Learn : Repainting wood work,Repainting Wood Furniture,Repainting Doors,Repainting Cabinetry,wood floors Repainting wood work (i)        If the old paint be unsightly, unsound, blistering or flaking off then it should be removed by the application of some paint remover, by scrapping or by burning the paint with a blow lamp. (ii)       On surface disfigured by smoke a coat of one kilogram glue and 60 gms of unslaked lime in four kilograms of water should first be given. (iii)     The surface should be thoroughly cleaned by washing it with soap and water. All greasy spots should be painted with turpentine oil and washed with soap and water. A solution of washing soda in water is used for cleaning the surface of all greasy spots. (iv)      All holes and cracks etc. should be filled up with putty i.e. stopping should be done. (v)       Before the application of each coat the surface should be rubbed smooth…

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Painting plastered surfaces
New plastered surfaces

Painting plastered surfaces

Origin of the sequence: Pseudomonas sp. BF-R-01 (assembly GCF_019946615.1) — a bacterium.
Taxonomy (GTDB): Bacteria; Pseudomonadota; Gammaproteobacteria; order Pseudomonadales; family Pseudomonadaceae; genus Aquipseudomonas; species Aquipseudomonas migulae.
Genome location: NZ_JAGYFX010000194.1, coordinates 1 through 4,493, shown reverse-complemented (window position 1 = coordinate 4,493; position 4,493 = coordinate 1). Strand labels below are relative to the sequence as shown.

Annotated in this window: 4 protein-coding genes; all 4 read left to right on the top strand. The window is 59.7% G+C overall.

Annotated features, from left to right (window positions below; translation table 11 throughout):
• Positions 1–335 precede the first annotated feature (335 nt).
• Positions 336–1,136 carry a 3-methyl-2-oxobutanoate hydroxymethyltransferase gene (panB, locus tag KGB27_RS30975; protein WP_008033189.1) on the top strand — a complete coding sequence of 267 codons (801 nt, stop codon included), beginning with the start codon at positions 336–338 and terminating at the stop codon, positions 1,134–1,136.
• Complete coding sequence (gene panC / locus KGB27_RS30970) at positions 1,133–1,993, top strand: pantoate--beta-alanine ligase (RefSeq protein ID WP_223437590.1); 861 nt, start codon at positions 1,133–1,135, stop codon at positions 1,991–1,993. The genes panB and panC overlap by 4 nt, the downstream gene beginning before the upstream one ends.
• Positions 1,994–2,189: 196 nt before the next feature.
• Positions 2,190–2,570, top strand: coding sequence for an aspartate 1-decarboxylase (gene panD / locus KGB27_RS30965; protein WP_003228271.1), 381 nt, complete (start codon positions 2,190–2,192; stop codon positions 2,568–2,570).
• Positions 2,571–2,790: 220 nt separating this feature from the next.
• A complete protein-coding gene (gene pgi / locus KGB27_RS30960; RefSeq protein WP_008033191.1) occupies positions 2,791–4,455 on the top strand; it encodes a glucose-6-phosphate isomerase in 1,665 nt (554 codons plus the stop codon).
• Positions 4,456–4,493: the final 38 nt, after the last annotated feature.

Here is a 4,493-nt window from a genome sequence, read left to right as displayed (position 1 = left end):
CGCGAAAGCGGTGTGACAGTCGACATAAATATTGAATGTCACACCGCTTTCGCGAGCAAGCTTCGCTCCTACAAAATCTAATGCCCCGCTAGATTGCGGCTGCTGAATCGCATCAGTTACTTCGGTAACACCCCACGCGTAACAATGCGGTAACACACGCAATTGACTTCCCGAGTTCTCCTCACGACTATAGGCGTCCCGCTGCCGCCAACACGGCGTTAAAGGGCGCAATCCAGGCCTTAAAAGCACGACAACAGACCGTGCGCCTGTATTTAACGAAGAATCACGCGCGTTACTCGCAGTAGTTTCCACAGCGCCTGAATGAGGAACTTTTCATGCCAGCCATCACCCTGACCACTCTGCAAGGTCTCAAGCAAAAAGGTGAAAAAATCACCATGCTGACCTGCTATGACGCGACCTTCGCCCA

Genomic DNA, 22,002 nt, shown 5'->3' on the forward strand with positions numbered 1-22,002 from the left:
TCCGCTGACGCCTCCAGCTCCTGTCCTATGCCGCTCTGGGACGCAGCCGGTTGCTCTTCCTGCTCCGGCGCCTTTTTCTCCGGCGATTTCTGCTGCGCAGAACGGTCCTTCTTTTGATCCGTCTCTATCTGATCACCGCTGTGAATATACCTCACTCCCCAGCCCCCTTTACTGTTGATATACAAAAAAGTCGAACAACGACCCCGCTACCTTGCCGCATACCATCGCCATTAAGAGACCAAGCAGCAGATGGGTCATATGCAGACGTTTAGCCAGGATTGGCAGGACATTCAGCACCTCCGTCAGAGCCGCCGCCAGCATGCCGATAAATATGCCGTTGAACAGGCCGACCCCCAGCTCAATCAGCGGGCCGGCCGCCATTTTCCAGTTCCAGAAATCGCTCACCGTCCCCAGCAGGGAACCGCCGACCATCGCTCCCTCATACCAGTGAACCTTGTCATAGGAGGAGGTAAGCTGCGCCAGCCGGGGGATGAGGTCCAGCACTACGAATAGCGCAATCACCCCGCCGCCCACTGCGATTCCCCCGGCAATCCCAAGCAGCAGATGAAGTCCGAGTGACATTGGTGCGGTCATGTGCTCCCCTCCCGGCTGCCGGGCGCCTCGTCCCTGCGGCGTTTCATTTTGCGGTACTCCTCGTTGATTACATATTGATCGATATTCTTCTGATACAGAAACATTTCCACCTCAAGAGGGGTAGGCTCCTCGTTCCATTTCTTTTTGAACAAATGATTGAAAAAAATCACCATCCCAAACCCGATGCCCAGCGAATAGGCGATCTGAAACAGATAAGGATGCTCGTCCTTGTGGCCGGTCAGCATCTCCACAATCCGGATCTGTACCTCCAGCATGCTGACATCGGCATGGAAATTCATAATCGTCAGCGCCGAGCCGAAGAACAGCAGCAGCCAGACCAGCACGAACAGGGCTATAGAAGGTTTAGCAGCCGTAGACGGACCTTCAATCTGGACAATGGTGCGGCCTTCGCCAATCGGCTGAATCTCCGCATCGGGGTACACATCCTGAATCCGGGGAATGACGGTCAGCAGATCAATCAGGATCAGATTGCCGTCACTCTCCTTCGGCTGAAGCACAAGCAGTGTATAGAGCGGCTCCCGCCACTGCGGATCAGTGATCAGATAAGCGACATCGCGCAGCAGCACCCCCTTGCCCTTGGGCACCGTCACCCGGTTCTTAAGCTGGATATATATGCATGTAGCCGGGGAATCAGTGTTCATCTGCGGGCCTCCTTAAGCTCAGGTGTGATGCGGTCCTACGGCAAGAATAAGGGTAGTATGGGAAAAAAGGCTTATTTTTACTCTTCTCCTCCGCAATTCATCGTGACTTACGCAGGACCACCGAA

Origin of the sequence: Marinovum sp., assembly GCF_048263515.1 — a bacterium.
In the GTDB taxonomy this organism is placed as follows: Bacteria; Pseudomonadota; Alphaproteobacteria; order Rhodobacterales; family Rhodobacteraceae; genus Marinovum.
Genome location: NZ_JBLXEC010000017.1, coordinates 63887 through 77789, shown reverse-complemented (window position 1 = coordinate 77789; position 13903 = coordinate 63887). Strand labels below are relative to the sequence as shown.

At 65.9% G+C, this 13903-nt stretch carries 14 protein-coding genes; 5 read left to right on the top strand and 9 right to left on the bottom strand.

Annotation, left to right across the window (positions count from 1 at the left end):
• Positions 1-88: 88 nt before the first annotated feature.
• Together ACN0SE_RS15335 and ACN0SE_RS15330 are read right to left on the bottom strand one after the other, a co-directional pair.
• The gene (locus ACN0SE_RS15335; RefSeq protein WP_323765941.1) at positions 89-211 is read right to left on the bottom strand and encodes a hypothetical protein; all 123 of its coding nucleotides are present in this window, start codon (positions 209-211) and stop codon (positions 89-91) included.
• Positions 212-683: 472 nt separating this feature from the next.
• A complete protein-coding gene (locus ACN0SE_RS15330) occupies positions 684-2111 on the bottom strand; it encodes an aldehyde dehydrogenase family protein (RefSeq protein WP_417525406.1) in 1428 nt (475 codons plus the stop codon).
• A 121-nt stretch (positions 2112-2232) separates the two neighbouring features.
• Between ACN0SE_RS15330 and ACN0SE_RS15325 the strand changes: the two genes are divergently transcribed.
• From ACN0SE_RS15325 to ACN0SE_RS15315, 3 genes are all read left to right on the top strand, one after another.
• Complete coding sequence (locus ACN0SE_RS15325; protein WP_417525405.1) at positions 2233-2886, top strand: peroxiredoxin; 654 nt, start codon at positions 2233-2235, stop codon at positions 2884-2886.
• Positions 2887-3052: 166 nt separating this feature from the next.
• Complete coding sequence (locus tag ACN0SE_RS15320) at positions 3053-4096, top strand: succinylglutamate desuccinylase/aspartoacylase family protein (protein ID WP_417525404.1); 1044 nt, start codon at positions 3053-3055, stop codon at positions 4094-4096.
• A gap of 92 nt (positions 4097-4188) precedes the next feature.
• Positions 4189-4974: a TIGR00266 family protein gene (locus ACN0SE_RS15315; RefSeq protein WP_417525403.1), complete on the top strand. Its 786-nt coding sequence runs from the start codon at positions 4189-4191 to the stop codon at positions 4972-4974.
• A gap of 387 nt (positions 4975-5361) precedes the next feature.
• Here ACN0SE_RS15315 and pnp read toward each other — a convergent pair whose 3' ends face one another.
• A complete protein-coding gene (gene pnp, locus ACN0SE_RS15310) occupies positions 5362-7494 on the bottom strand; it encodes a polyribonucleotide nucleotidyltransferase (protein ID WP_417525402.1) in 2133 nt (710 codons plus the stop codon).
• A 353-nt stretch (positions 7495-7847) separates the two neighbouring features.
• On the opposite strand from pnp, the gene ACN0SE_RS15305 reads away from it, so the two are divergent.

Learn : Painting plastered surfaces,New plastered surfaces Painting plastered surfaces (i)        A plastered surface should be painted only after it has thoroughly dried, otherwise the paint would get spoil. (ii)       To avoid sucking of paint by plaster soak the surface with a pore filling solution which will dry off leaving an impervious surface. A wash of 1 kg of size, 500 gm of soft soap and 9 liters of creamy lime wash is recommended. (iii)     Cracks or holes, if any, should be filled in with glaziers putty and the surface sand papered on its drying. (iv)      First two coats should consists of white lead and boiled linseed oil. (v)       Third coat should consist of white lead, linseed oil, desired pigment and a little turpentine oil. This coat is applied after the surface has been rubbed smooth. Finishing coat having the same composition as the third coat but having more of…

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Painting new wood work
Painting new wood work

Painting new wood work